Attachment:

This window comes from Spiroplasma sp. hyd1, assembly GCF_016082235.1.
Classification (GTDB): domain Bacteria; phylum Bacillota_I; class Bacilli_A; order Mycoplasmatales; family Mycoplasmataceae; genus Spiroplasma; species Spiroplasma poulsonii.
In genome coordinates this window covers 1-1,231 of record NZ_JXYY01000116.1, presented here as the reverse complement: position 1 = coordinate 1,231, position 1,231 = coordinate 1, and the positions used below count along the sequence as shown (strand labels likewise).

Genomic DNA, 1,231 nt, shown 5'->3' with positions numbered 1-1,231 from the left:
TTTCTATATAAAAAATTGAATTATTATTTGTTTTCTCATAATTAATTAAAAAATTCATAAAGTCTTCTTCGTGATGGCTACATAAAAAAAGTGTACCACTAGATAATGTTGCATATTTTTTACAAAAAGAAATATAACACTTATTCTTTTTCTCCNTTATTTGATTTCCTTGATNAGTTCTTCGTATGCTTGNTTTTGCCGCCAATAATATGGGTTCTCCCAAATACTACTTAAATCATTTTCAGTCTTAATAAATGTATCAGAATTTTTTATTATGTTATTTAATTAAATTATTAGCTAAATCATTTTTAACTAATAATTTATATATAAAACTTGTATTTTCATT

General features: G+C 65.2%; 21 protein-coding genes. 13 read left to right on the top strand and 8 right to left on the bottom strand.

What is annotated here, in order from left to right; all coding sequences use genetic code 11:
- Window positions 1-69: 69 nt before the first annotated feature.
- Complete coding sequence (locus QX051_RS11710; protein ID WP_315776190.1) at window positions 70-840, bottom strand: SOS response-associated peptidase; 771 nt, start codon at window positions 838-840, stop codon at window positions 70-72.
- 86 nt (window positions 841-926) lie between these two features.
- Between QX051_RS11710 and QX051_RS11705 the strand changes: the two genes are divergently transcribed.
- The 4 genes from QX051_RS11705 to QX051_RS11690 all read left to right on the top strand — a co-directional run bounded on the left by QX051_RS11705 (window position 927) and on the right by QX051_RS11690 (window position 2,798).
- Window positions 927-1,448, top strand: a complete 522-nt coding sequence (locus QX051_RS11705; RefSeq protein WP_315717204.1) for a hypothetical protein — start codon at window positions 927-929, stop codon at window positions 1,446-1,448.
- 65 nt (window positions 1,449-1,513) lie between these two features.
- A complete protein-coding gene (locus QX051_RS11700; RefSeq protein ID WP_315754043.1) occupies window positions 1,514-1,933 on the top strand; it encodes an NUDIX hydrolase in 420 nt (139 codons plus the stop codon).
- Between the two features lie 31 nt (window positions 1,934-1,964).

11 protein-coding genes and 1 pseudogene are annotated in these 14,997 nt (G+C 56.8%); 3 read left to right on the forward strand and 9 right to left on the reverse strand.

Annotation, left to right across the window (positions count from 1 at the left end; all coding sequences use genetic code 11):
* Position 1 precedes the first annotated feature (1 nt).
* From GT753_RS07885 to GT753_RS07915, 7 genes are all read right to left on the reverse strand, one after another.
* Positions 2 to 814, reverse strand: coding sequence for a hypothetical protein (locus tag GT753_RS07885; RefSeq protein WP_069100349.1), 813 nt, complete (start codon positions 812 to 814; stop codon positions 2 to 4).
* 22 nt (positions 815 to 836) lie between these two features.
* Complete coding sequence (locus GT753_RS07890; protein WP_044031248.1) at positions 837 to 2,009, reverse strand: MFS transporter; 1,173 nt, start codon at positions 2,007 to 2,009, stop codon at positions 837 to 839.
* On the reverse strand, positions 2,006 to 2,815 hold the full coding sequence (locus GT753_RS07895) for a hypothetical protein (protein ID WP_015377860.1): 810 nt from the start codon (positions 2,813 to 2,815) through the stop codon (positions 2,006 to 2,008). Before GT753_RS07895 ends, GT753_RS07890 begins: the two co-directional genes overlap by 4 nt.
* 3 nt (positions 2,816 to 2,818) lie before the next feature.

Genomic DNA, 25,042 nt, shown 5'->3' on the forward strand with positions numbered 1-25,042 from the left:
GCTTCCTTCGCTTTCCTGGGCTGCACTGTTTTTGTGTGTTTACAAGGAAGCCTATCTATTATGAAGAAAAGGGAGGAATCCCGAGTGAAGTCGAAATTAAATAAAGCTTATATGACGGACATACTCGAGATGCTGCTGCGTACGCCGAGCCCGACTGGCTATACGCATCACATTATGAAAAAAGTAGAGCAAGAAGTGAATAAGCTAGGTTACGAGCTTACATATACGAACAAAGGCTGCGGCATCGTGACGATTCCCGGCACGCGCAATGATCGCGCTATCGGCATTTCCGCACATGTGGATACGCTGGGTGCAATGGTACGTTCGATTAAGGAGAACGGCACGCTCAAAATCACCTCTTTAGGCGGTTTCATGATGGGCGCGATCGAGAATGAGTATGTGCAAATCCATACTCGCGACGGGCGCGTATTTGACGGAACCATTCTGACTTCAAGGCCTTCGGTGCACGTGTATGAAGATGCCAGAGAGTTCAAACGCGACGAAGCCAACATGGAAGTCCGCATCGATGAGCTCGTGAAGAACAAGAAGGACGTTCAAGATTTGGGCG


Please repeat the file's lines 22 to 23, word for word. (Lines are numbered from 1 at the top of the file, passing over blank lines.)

* 22 nt (positions 815 to 836) lie between these two features.
* Complete coding sequence (locus GT753_RS07890; protein WP_044031248.1) at positions 837 to 2,009, reverse strand: MFS transporter; 1,173 nt, start codon at positions 2,007 to 2,009, stop codon at positions 837 to 839.